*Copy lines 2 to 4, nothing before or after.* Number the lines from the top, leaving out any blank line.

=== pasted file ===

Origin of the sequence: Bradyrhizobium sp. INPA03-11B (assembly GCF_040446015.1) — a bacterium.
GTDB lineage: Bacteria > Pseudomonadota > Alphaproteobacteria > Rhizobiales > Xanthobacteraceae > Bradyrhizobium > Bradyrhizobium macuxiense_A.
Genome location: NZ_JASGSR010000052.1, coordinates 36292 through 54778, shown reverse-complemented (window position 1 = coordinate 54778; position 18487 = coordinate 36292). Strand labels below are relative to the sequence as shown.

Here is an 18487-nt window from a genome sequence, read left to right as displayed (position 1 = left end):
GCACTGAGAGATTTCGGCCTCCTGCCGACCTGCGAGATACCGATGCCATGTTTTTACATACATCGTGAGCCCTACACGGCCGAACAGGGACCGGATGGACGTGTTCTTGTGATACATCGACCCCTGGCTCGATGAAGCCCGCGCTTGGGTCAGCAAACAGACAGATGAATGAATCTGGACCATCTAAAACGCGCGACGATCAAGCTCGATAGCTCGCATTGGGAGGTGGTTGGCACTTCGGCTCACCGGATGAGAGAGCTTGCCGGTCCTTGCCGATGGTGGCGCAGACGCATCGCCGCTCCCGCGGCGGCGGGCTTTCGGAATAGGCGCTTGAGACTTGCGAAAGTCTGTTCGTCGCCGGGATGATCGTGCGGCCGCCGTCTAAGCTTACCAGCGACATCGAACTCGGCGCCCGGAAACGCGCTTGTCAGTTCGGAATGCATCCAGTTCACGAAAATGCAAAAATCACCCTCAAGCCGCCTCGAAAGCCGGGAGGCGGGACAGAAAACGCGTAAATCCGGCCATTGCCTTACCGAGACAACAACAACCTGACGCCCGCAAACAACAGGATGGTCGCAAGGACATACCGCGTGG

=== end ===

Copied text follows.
GTDB lineage: Bacteria > Pseudomonadota > Alphaproteobacteria > Rhizobiales > Xanthobacteraceae > Bradyrhizobium > Bradyrhizobium macuxiense_A.
Genome location: NZ_JASGSR010000052.1, coordinates 36292 through 54778, shown reverse-complemented (window position 1 = coordinate 54778; position 18487 = coordinate 36292). Strand labels below are relative to the sequence as shown.

Here is an 18487-nt window from a genome sequence, read left to right as displayed (position 1 = left end):